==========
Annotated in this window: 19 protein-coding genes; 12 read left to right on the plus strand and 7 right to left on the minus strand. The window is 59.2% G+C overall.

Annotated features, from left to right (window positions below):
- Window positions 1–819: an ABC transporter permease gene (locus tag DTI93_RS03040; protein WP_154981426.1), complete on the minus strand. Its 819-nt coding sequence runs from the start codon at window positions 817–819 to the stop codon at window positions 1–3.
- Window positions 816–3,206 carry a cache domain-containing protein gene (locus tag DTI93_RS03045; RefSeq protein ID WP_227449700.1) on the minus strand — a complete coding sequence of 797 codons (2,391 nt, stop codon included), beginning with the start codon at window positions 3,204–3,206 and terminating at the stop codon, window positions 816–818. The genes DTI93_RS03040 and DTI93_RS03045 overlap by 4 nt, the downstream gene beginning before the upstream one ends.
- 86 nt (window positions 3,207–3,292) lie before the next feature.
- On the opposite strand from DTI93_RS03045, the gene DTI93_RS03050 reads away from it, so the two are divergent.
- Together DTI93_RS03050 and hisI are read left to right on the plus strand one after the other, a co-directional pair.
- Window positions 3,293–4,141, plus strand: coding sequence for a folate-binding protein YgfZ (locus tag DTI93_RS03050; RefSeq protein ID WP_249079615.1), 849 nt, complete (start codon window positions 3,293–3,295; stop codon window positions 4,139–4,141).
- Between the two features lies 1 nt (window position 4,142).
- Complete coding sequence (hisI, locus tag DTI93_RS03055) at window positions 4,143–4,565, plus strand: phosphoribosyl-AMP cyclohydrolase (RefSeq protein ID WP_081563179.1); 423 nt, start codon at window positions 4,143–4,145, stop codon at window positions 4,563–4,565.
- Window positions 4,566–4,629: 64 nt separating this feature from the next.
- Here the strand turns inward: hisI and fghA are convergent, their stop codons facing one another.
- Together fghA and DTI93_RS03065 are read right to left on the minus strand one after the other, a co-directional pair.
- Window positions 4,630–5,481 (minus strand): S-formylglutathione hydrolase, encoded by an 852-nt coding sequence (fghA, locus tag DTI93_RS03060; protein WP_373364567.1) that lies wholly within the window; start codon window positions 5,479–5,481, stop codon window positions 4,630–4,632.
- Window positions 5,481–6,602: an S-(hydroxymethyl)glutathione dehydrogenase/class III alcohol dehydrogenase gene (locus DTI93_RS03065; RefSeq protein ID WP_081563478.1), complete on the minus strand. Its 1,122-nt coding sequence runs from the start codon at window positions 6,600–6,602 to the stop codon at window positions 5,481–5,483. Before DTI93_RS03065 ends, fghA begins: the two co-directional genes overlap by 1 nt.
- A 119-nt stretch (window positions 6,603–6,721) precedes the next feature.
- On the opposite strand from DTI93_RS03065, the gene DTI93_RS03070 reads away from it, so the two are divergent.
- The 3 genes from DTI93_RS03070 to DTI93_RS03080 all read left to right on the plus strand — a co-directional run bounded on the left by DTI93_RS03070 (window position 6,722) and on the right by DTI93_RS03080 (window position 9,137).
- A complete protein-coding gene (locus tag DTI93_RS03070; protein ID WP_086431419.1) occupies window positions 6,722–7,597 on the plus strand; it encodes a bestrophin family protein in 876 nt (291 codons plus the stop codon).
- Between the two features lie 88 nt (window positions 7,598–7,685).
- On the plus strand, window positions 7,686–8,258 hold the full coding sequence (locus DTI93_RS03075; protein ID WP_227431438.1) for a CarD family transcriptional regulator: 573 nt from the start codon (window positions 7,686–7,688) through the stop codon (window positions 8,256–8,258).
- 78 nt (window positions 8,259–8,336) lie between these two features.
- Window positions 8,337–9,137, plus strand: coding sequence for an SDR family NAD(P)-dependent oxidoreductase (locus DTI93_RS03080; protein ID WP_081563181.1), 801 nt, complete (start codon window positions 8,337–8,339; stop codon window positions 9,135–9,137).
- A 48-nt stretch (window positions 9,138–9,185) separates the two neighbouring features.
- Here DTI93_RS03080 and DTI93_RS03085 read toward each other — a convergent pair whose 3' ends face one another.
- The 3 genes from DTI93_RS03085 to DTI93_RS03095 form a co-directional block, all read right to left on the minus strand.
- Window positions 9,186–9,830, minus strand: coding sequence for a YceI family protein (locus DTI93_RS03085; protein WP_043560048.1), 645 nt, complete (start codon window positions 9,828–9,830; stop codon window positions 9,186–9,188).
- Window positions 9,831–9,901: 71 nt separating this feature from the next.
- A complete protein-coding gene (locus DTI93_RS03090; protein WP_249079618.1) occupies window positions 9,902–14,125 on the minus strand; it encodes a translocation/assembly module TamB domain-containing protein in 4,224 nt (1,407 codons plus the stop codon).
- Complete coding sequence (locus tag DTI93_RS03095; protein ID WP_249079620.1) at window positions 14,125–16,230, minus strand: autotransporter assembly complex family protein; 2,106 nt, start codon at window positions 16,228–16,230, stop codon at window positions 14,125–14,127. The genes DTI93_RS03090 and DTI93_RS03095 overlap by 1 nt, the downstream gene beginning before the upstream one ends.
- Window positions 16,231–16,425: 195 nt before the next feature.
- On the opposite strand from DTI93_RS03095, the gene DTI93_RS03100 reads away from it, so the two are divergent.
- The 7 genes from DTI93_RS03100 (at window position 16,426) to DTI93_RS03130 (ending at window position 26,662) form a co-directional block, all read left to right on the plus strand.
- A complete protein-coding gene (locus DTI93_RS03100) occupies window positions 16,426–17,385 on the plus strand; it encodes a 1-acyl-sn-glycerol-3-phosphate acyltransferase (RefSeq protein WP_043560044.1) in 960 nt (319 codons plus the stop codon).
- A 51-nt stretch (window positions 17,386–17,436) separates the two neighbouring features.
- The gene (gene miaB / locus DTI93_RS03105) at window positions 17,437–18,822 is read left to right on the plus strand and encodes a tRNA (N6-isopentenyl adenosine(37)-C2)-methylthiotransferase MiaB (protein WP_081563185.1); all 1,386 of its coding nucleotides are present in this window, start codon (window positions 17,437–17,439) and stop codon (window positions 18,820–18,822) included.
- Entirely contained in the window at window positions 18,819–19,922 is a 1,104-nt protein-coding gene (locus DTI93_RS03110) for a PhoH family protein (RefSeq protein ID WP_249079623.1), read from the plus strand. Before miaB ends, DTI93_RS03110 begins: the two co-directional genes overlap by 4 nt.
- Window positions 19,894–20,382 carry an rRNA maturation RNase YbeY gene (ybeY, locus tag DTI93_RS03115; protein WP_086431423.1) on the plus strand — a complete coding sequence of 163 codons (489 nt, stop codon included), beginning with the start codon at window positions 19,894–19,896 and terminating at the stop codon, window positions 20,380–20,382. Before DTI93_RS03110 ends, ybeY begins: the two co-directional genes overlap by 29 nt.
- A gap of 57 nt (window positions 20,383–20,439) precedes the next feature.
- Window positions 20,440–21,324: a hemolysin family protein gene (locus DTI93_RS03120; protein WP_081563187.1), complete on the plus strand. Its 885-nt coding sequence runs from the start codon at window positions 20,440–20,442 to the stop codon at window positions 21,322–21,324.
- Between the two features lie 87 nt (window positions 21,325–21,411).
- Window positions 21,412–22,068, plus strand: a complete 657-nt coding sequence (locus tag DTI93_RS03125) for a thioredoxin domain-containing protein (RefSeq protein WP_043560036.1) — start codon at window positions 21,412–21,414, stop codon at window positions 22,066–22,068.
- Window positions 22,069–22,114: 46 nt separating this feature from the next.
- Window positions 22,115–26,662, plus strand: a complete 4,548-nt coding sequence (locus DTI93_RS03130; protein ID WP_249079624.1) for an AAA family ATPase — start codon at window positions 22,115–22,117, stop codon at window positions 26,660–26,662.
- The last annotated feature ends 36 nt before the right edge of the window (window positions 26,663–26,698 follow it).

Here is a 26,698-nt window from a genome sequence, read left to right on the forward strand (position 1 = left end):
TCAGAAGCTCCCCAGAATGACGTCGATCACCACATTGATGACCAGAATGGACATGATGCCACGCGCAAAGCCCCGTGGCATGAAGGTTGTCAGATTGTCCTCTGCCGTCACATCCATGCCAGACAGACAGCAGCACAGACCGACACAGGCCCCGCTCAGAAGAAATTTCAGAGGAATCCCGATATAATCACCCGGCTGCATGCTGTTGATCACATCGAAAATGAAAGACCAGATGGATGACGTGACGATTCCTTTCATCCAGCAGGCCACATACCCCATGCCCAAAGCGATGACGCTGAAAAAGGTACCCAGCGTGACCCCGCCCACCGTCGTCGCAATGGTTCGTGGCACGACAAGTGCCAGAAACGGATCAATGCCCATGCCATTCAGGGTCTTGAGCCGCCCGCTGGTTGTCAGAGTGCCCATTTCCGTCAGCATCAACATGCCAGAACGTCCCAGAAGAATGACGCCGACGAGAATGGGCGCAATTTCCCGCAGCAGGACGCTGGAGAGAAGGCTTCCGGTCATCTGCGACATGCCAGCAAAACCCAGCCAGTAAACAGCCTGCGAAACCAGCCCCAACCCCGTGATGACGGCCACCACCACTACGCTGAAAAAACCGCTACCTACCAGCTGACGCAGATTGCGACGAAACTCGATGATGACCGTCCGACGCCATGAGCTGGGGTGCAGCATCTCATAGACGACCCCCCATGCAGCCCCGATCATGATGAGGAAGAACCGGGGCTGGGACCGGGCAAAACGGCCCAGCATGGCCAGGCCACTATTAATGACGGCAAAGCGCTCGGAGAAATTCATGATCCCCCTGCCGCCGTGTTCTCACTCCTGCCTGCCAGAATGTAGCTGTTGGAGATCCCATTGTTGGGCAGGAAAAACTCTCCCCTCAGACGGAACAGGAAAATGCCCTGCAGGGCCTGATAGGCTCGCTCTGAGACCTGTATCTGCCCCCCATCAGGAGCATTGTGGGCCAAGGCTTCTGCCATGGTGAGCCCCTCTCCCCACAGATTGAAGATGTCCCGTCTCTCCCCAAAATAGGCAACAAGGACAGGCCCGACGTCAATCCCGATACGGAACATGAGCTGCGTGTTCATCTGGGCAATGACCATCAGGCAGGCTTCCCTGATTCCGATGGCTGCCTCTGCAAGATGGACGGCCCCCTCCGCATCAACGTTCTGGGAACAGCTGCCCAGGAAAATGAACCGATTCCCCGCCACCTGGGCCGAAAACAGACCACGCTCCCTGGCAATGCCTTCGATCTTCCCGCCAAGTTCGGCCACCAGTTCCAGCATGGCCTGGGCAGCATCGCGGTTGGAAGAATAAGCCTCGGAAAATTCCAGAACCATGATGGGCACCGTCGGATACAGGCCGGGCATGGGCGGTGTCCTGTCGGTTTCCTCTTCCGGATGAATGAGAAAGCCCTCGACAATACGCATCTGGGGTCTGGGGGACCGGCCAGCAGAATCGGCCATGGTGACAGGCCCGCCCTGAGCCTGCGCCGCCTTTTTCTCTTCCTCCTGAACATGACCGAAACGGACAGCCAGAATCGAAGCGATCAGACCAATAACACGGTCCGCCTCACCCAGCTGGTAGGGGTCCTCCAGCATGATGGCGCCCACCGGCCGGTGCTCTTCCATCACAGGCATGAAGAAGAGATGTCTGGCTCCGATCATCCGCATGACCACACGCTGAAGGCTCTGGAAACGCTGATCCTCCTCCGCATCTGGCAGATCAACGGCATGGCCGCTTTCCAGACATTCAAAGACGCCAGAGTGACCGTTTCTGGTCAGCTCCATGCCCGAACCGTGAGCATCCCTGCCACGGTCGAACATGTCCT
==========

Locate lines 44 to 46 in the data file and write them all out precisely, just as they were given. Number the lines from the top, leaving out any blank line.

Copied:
- Window positions 22,115–26,662, plus strand: a complete 4,548-nt coding sequence (locus DTI93_RS03130; protein ID WP_249079624.1) for an AAA family ATPase — start codon at window positions 22,115–22,117, stop codon at window positions 26,660–26,662.
- The last annotated feature ends 36 nt before the right edge of the window (window positions 26,663–26,698 follow it).

Here is a 26,698-nt window from a genome sequence, read left to right on the forward strand (position 1 = left end):